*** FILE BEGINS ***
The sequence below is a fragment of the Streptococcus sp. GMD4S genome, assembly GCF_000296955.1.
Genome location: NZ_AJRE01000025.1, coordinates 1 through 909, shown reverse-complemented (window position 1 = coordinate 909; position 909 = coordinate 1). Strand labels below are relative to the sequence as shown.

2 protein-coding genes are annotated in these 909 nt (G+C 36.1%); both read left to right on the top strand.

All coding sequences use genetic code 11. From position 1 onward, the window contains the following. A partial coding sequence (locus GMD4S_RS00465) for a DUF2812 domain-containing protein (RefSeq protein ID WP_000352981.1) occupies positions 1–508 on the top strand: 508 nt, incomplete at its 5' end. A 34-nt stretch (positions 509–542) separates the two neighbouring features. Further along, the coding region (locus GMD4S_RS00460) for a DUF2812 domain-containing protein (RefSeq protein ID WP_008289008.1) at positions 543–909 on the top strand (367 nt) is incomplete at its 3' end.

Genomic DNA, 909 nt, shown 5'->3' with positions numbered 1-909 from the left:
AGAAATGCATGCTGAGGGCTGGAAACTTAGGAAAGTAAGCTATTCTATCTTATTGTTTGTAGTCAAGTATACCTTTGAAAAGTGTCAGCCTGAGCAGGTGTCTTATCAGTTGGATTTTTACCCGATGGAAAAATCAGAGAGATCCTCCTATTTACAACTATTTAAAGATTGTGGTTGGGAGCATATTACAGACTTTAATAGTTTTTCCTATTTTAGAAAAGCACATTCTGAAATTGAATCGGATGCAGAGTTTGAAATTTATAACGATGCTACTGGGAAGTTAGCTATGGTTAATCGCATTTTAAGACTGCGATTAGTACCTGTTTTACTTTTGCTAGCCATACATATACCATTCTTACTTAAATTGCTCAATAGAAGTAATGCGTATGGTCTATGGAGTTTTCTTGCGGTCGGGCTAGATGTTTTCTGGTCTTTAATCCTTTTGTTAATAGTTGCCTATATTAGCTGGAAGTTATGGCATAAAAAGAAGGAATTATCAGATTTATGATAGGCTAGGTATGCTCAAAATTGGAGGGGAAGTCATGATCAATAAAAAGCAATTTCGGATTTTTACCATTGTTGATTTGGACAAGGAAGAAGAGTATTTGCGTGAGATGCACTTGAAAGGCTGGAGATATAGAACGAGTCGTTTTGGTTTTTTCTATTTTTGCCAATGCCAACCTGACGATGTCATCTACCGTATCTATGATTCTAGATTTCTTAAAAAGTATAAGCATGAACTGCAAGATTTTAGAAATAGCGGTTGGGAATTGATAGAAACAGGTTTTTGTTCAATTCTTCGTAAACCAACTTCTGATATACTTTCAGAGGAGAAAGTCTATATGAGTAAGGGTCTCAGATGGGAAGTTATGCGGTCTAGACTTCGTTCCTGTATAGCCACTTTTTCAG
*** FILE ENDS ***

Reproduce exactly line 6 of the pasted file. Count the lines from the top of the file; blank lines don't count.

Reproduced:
AGAAATGCATGCTGAGGGCTGGAAACTTAGGAAAGTAAGCTATTCTATCTTATTGTTTGTAGTCAAGTATACCTTTGAAAAGTGTCAGCCTGAGCAGGTGTCTTATCAGTTGGATTTTTACCCGATGGAAAAATCAGAGAGATCCTCCTATTTACAACTATTTAAAGATTGTGGTTGGGAGCATATTACAGACTTTAATAGTTTTTCCTATTTTAGAAAAGCACATTCTGAAATTGAATCGGATGCAGAGTTTGAAATTTATAACGATGCTACTGGGAAGTTAGCTATGGTTAATCGCATTTTAAGACTGCGATTAGTACCTGTTTTACTTTTGCTAGCCATACATATACCATTCTTACTTAAATTGCTCAATAGAAGTAATGCGTATGGTCTATGGAGTTTTCTTGCGGTCGGGCTAGATGTTTTCTGGTCTTTAATCCTTTTGTTAATAGTTGCCTATATTAGCTGGAAGTTATGGCATAAAAAGAAGGAATTATCAGATTTATGATAGGCTAGGTATGCTCAAAATTGGAGGGGAAGTCATGATCAATAAAAAGCAATTTCGGATTTTTACCATTGTTGATTTGGACAAGGAAGAAGAGTATTTGCGTGAGATGCACTTGAAAGGCTGGAGATATAGAACGAGTCGTTTTGGTTTTTTCTATTTTTGCCAATGCCAACCTGACGATGTCATCTACCGTATCTATGATTCTAGATTTCTTAAAAAGTATAAGCATGAACTGCAAGATTTTAGAAATAGCGGTTGGGAATTGATAGAAACAGGTTTTTGTTCAATTCTTCGTAAACCAACTTCTGATATACTTTCAGAGGAGAAAGTCTATATGAGTAAGGGTCTCAGATGGGAAGTTATGCGGTCTAGACTTCGTTCCTGTATAGCCACTTTTTCAG